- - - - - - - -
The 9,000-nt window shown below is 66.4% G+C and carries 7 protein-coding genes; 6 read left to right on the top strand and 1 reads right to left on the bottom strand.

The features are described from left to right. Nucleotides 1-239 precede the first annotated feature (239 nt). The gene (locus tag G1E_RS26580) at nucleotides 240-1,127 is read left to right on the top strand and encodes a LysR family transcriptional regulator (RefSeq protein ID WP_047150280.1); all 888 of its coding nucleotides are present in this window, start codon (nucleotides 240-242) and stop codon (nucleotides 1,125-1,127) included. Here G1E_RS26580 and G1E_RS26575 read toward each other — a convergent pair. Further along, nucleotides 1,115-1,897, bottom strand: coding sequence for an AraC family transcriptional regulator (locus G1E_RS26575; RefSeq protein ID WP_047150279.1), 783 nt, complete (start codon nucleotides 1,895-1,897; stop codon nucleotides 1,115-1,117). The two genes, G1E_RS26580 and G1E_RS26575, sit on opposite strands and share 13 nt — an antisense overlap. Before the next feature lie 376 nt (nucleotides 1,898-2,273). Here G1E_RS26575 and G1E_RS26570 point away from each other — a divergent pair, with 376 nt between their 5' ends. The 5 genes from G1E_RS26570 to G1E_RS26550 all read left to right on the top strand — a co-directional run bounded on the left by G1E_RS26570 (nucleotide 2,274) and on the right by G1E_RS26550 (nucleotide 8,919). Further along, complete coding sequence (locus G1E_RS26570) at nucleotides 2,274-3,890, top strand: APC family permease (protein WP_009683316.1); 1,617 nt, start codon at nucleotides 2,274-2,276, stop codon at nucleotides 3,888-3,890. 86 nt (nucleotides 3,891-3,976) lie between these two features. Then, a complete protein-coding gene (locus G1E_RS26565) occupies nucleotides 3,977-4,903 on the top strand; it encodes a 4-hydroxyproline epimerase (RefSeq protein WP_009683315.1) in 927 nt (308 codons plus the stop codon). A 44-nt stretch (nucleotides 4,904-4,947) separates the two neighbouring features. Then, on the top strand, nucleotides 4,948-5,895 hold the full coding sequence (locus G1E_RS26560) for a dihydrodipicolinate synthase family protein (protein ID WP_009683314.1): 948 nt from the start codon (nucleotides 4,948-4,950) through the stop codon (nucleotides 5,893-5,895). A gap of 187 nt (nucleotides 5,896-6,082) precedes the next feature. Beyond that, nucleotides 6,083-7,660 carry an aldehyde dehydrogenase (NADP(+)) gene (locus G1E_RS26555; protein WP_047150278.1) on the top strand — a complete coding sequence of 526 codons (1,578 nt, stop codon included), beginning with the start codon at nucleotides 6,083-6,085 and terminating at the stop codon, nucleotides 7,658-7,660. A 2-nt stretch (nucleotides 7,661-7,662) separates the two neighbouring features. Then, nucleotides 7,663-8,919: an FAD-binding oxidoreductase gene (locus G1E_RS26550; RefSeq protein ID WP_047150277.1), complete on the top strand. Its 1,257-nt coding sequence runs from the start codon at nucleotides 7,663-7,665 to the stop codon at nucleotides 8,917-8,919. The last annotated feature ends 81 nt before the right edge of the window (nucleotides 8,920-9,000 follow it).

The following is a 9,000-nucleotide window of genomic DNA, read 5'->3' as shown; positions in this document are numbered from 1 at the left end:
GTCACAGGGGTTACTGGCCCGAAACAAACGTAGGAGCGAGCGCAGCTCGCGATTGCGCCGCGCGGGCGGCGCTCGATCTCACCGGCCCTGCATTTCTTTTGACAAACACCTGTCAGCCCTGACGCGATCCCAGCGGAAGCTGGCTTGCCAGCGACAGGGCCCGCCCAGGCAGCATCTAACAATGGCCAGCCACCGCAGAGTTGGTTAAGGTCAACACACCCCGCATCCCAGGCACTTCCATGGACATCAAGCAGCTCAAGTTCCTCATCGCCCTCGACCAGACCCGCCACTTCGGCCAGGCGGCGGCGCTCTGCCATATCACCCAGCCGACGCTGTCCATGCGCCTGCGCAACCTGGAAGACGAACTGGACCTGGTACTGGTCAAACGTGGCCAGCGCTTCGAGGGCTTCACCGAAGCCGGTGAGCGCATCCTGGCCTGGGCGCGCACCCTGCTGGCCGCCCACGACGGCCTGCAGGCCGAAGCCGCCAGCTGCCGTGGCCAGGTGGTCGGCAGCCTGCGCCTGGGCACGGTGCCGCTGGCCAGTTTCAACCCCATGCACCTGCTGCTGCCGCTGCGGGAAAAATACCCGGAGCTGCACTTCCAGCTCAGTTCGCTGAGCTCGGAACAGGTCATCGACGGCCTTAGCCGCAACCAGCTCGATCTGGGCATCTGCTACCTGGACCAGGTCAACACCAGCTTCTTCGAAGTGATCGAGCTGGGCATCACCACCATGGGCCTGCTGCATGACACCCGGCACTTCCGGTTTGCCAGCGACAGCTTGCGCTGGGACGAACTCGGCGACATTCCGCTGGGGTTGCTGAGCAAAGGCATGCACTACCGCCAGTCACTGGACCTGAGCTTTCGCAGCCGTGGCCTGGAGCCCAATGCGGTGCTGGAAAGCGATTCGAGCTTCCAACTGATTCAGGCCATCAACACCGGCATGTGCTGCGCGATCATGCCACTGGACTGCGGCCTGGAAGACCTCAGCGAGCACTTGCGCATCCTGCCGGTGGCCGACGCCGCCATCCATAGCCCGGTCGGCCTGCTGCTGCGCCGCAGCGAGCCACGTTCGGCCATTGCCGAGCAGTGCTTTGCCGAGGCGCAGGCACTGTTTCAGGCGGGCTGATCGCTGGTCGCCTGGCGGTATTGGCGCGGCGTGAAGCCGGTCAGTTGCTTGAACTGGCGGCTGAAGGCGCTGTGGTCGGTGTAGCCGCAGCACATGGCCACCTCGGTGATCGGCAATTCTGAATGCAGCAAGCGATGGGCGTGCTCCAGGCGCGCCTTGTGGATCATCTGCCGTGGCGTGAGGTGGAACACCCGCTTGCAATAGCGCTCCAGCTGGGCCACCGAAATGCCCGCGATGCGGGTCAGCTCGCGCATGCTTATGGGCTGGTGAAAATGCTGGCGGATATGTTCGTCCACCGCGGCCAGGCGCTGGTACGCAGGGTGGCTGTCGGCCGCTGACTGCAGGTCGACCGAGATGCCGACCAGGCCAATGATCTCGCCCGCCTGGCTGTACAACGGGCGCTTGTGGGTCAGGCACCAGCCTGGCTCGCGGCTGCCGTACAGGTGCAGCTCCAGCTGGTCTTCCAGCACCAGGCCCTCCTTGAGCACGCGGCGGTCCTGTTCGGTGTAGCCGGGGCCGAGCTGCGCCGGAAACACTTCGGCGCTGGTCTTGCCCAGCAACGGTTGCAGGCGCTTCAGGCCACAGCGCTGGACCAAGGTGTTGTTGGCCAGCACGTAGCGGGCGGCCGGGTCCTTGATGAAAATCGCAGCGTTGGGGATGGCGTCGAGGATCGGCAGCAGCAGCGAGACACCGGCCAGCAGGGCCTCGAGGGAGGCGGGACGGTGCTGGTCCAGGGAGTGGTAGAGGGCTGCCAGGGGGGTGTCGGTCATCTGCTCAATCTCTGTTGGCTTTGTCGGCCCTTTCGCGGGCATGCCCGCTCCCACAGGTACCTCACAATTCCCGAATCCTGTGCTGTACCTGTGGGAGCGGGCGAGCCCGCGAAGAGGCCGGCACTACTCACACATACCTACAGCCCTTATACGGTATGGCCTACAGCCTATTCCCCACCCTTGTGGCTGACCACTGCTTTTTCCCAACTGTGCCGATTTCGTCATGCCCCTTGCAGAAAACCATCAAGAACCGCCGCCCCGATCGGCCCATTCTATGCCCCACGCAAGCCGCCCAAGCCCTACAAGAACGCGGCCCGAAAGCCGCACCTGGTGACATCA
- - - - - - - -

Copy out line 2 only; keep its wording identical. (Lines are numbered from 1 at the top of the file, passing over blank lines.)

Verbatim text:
The features are described from left to right. Nucleotides 1-239 precede the first annotated feature (239 nt). The gene (locus tag G1E_RS26580) at nucleotides 240-1,127 is read left to right on the top strand and encodes a LysR family transcriptional regulator (RefSeq protein ID WP_047150280.1); all 888 of its coding nucleotides are present in this window, start codon (nucleotides 240-242) and stop codon (nucleotides 1,125-1,127) included. Here G1E_RS26580 and G1E_RS26575 read toward each other — a convergent pair. Further along, nucleotides 1,115-1,897, bottom strand: coding sequence for an AraC family transcriptional regulator (locus G1E_RS26575; RefSeq protein ID WP_047150279.1), 783 nt, complete (start codon nucleotides 1,895-1,897; stop codon nucleotides 1,115-1,117). The two genes, G1E_RS26580 and G1E_RS26575, sit on opposite strands and share 13 nt — an antisense overlap. Before the next feature lie 376 nt (nucleotides 1,898-2,273). Here G1E_RS26575 and G1E_RS26570 point away from each other — a divergent pair, with 376 nt between their 5' ends. The 5 genes from G1E_RS26570 to G1E_RS26550 all read left to right on the top strand — a co-directional run bounded on the left by G1E_RS26570 (nucleotide 2,274) and on the right by G1E_RS26550 (nucleotide 8,919). Further along, complete coding sequence (locus G1E_RS26570) at nucleotides 2,274-3,890, top strand: APC family permease (protein WP_009683316.1); 1,617 nt, start codon at nucleotides 2,274-2,276, stop codon at nucleotides 3,888-3,890. 86 nt (nucleotides 3,891-3,976) lie between these two features. Then, a complete protein-coding gene (locus G1E_RS26565) occupies nucleotides 3,977-4,903 on the top strand; it encodes a 4-hydroxyproline epimerase (RefSeq protein WP_009683315.1) in 927 nt (308 codons plus the stop codon). A 44-nt stretch (nucleotides 4,904-4,947) separates the two neighbouring features. Then, on the top strand, nucleotides 4,948-5,895 hold the full coding sequence (locus G1E_RS26560) for a dihydrodipicolinate synthase family protein (protein ID WP_009683314.1): 948 nt from the start codon (nucleotides 4,948-4,950) through the stop codon (nucleotides 5,893-5,895). A gap of 187 nt (nucleotides 5,896-6,082) precedes the next feature. Beyond that, nucleotides 6,083-7,660 carry an aldehyde dehydrogenase (NADP(+)) gene (locus G1E_RS26555; protein WP_047150278.1) on the top strand — a complete coding sequence of 526 codons (1,578 nt, stop codon included), beginning with the start codon at nucleotides 6,083-6,085 and terminating at the stop codon, nucleotides 7,658-7,660. A 2-nt stretch (nucleotides 7,661-7,662) separates the two neighbouring features. Then, nucleotides 7,663-8,919: an FAD-binding oxidoreductase gene (locus G1E_RS26550; RefSeq protein ID WP_047150277.1), complete on the top strand. Its 1,257-nt coding sequence runs from the start codon at nucleotides 7,663-7,665 to the stop codon at nucleotides 8,917-8,919. The last annotated feature ends 81 nt before the right edge of the window (nucleotides 8,920-9,000 follow it).